A Brevard doctor recklessly prescribed opioids for years. Why it's hard to prosecute doctors

Convicting a medical doctor for over-prescribing medication is very difficult ... not impossible.

Three of Hsiu-Ying “Lisa” Tseng's California patients overdosed and died within nine months of each other in 2009. The former doctor was convicted of second-degree murder in 2016 and sentenced to 30 years in prison.

She was never charged for the other six patients who overdosed and died taking medication she prescribed.

There are some — including the federal judge who presided over his case — who felt Dr. John Gayden should have been held responsible for the overdose deaths of his Brevard County patients. Still, prosecutors and law enforcement officers who worked his case were satisfied to make sure he would never practice medicine again.

But why is it so difficult to hold doctors accountable for bad medicine?

"We, generally, and citizens and jurors, trust doctors and pharmacists and nurses and people who provide healthcare to us," said federal prosecutor Dana Hill, who did not work on Gayden's case but who has expertise working cases against doctors. "And for that reason, if we're going to prosecute somebody, we generally want to be in a position where we are more trusted than the defendants are."

Particularly challenging: prosecuting a doctor for prescribing medicine because the doctor is, after all, considered the expert.

"We're not saying this doctor cheated on his taxes or stole money for someone, we're saying this doctor, what he was doing was not medicine," Hill said.

The key, Hill said, is in the investigation. There are certain "red flags" to look for, such as:

■ Little or no examination of patients.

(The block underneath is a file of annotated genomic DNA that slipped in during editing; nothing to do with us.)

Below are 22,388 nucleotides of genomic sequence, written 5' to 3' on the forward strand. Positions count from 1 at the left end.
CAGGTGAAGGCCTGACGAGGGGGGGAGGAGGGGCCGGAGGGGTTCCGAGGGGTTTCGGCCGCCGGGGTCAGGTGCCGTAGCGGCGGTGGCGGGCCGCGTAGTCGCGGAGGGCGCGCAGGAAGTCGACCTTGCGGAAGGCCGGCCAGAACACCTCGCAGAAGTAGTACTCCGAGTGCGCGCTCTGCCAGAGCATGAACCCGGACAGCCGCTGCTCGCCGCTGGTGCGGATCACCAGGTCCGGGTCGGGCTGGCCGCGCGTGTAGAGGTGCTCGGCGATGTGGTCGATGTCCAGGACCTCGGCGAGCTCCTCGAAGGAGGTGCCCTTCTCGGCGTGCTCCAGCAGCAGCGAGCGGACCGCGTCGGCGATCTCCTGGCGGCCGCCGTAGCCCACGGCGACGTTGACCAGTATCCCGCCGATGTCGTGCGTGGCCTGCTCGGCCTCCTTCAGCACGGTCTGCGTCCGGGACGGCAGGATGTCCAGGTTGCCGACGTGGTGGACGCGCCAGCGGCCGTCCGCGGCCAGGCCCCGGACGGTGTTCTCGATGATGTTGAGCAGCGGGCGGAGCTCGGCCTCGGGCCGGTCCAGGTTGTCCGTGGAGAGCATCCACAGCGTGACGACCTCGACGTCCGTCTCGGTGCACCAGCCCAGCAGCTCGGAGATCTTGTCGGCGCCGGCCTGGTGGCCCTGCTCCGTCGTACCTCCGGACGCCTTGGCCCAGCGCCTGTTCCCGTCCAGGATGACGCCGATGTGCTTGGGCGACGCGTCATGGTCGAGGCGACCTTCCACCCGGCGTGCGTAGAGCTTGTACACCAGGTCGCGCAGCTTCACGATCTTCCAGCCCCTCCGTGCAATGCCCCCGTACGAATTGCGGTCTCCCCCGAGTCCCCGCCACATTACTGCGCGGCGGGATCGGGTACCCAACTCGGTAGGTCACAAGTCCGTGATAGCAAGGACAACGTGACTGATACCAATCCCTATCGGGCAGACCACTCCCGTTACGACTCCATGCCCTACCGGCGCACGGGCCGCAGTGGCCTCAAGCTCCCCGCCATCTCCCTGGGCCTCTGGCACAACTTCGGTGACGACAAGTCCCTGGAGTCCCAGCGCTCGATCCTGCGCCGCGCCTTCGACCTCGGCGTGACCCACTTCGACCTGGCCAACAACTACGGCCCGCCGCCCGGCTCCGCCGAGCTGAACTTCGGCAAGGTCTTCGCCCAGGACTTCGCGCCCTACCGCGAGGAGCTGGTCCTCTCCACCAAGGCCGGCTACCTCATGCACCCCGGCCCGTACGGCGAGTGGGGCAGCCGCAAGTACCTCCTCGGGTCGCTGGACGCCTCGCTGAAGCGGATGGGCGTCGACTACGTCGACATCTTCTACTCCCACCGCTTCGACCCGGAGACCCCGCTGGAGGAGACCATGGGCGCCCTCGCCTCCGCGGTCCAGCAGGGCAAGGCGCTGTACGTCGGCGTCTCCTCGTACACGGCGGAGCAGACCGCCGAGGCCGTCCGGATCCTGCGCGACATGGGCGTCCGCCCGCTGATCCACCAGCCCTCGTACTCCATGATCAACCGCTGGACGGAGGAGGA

■ No non-pharmacological treatment, such as physical therapy, prescribed.

■ Urine tests or drug tests ignored.

"There are big things that come into play that doctors really should be doing, which is they should be looking at prior medical records to actually diagnose the ailment involved, and then trying things that are not opioids. Doing everything they can without opioids," Hill said.

Federal prosecutor Dana Hill has experience prosecuting doctors for over prescribing medication.
Federal prosecutor Dana Hill has experience prosecuting doctors for over prescribing medication.

"One of the doctors I worked with in one of my cases explained to me that there's really two conditions when you're dealing with somebody with chronic pain," he further explained. "One is the actual chronic pain involved and the other is substance abuse disorder. And what you will see, when you see a doctor who is just giving away pills, is they're treating one ailment, but they're ignoring the other. That's not medicine, medical doctors who are practicing real medicine are attuned to both conditions and are trying to treat one while not causing another chronic ailment, which is substance abuse disorder."

A doctor, such as Gayden, was acting outside of the usual course of professional practice. He was prescribing pills without any concern for the risks posed, causing many of his patients to become addicted or dependent.

What makes behavior like that difficult to prosecute, according to Hill, is that you need to convince a jury that even though it looks like a medical practice: receptionist, waiting rooms, out-of-date magazines, what is going on in the examination room is not real medicine.

"What goes on between the doctor and the patient is so different behind that closed door from real medicine that it's outside the usual course of professional practice," Hill said. "So it's a harder prosecution, but it's also an important prosecution because whatever you say about a person who is distributing drugs on a street corner, they tend to be fueling an existing problem. They tend to be servicing existing addicts. Whereas a doctor who is giving out drugs too recklessly, too freely, too casually is often creating new addicts where none existed before."

Contact Torres at jtorres@floridatoday.com. You can follow him on X, the platform formerly known as Twitter @johnalbertorres or on Facebook at facebook.com/FTjohntorres

This article originally appeared on Florida Today: Why convicting doctors practicing bad medicine is so difficult